March 29, 2006
Movie Review By: SFAM
Directed by: Aaron Lipstadt
Written by: Don Keith Opper, James & Will Reigle
Degree of Cyberpunk Visuals: Low
Correlation to Cyberpunk Themes: Medium
Key Cast Members:
Overview: There are some really good Sci-Fi movies that I don’t consider strictly cyberpunk, but still are strong enough in some ways that I feel compelled to include here. Android is one of those films. Android, in a very low-budget manner, gives us a wonderful exploration of androids and their early attempts to assimilate with humankind. On top of this, the writing is interesting and the acting is very good, especially Klaus Kinski and Don Keith Opper. The budget is low enough that the FX and set designs actually do detract some from the enjoyment of the film, but not enough to stop you from seeing this.
The Story: Android takes place on a large but deserted research-oriented space station located in deep space. Dr. Daniel (played wonderfully by Klaus Kinski), a genius by unstable scientist has almost completed his greatest creation – a perfect female android, named Cassandra. Apparently, Androids have been outlawed on Earth, due to some catastrophic event that occurred previously (hence, the reason for the deep space station), so Dr. Daniel must continue his work under cover with only minimal assistance. His current assistant, Max 404 (Don Keith Opper – also the writer) is also an android, but he is but a prototype – an imperfect experiment may no longer be necessary to continue. Unfortunately, Dr. Daniel needs a living female to “give Cassandra life” by transferring some of her essence to Cassandra.
Providence strikes when an outlaw group of criminals on a run-away space ship ends up in their quadrant with a ship in need of repair. As they dock, the criminals, two men and a woman, happily greet Dr. Daniel and Max, and begin looking for what’s valuable to steal, while Dr. Daniels sees this as his golden opportunity to get a woman to finalize his android. Max 404 is immediately attracted to Maggie (Brie Howard), the female convict. At the prompting of the other convicts, Maggie humors Max 404 in order to find out more information. Things come to a head when Max 404 overhears Dr. Daniel say that Max will be deactivated when Cassandra comes online. Max decides his only chance for life is to leave with the convicts, and decides to take things into his own hands.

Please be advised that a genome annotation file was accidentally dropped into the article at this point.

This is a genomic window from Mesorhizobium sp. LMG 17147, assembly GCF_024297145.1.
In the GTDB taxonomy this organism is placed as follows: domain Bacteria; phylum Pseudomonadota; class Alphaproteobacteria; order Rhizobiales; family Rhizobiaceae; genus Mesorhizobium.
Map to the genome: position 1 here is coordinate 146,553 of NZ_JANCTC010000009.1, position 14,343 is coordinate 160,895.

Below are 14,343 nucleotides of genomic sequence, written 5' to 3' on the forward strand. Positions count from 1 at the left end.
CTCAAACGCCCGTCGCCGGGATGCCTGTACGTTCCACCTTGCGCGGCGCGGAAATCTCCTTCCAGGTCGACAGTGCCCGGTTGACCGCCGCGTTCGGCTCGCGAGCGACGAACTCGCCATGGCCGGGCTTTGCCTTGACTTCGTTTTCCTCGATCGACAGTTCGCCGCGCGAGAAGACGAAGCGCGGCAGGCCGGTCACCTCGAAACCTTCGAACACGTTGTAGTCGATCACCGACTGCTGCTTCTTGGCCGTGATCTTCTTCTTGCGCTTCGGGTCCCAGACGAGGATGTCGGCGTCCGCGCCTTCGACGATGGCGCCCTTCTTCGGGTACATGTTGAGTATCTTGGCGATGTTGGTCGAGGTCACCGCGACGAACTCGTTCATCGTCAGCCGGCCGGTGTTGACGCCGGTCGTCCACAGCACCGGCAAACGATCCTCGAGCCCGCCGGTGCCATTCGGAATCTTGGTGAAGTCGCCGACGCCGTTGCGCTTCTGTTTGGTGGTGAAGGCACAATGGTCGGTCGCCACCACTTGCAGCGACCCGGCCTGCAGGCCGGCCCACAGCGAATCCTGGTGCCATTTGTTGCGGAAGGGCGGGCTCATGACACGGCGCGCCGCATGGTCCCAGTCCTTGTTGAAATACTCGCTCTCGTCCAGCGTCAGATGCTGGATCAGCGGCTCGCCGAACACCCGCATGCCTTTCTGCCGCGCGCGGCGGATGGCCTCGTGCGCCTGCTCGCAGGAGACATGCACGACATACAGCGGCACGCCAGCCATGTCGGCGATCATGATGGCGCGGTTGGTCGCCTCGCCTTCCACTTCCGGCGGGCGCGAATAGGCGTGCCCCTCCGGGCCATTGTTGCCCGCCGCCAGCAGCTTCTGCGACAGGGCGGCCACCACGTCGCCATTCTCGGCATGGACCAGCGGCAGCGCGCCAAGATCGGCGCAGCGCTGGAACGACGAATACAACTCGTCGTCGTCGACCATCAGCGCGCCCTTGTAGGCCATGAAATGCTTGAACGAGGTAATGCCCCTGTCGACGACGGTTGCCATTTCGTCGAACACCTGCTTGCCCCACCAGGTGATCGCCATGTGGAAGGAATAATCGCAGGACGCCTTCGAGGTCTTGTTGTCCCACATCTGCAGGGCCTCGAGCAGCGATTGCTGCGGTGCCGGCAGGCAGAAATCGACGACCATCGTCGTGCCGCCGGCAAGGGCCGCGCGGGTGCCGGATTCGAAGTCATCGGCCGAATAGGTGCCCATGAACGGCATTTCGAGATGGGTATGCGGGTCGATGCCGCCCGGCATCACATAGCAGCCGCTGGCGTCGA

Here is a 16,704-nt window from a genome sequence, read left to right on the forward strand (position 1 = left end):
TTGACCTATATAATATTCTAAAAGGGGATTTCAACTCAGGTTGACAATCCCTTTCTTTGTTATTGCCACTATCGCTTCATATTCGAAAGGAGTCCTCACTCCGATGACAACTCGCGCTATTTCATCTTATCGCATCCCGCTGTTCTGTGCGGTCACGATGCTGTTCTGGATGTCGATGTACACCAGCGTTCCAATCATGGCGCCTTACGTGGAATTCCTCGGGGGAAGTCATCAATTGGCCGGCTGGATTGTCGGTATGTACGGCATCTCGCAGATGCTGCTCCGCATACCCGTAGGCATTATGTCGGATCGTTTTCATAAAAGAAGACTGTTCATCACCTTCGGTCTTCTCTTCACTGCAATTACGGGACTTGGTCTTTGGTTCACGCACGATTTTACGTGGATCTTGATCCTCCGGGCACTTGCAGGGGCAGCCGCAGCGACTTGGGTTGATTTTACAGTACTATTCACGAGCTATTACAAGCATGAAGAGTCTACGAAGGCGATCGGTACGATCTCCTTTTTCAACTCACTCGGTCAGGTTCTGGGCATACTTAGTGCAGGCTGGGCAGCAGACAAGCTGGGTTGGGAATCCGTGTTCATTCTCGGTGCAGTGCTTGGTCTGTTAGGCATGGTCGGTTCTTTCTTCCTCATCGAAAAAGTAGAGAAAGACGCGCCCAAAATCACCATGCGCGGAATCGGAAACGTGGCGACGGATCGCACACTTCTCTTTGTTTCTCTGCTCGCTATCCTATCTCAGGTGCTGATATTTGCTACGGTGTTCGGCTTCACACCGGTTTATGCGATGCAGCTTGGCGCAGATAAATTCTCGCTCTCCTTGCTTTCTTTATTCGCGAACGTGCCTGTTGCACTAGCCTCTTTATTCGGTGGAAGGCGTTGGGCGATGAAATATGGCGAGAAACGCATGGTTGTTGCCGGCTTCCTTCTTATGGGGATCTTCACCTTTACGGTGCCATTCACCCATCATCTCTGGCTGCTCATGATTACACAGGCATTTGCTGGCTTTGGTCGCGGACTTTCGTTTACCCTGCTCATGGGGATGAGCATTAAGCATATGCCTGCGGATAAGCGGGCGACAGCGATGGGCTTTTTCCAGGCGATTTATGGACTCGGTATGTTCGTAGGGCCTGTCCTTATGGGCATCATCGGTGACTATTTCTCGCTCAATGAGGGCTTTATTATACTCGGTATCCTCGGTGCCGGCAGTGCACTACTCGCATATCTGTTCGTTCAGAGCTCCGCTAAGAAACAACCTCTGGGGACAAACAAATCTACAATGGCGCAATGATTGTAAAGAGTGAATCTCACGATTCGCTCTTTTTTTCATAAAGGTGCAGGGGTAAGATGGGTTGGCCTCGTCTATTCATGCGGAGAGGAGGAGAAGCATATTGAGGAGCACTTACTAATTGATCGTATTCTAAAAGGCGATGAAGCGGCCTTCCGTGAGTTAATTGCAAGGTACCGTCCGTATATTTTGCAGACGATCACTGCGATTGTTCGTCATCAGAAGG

Metropolis’ Maria Recreated: Android employs some fun linkages between previous movies. Max 404 tends to enjoy old B&W, and tends to watch ones that foreshadow coming plot scenes. One of the cool scenes in this movie was when Max 404 is watching the movie Metropolis on the computer monitor. The scene where the evil scientist, C.A. Rotwang is creating an evil android version of Maria from the human Maria. In Android, Dr. Daniel needs to capture Maggie to use her essence to “give life” to the perfect android, Cassandra. The parallels are obvious, and are appreciated to anyone familiar with Metropolis. In another scene, Max 404 is watching “It’s a Wonderful Life” where Stewart finally gets up the urge to go see Mary at her house – this occurs right before Max 404 has his love scene with Maggie.
Android Coming of Age Story: One of the really interesting things about Android is Max 404, only 5 years old, engaging in a coming of age type story. Max has the ability to think and feel, but has never experienced anything outside the boundaries of the space station. He spends his time dreaming of Earth, playing video games, and imaging himself engaging in interesting life experiences. He’s not human, but unfortunately for Max, this is the only model he has in determining how to act and react to new situations. Maggie provides him his first opportunity to “engage” in a way that he’s always wished. As soon has things come to a head, Max’s choices are markedly different than a human might be. Max doesn’t feel guilt, nor does he worry about human taboos such as murder, etc. But the highlight of the movie is Don Keith Opper’s acting when he thinks Dr. Daniel (Kinski) is going to deactivate him – this alone is almost worth watching the movie for.
The FX: The FX in Android is extremely low-budget. In listening to the commentary, we find out that the story was written as a way to gain additional monetary benefit out of an existing space station set. Android never veers into Dr. Who FX territory, but there are a number of cheesy looking elements that do detract somewhat from the mood. The ships that come to dock have a decidedly Saturday morning kids show look, and the guest suites look very 70s with the off-color strips going around the wall. Still, for the most part things generally work.
The Bottom Line: Android is one of the really well made low-budget Sci-Fi movies of the 80s. The FX aren’t great, (except for one cool scene that’s a spoiler – DON’T CLICK on this unless you’ve seen the movie - spoiler “decent FX” shot), but the story more than makes up for it. Android gives us a pretty interesting view of a young, imperfect android, engaging in the “coming of age” story, and dealing with challenges far different than perhaps a human might. The ending is also interesting, when Cassandra finally awakes – she too acts differently than expected. In short, Android is a very well written, well acted, and interesting low-budget Android flick.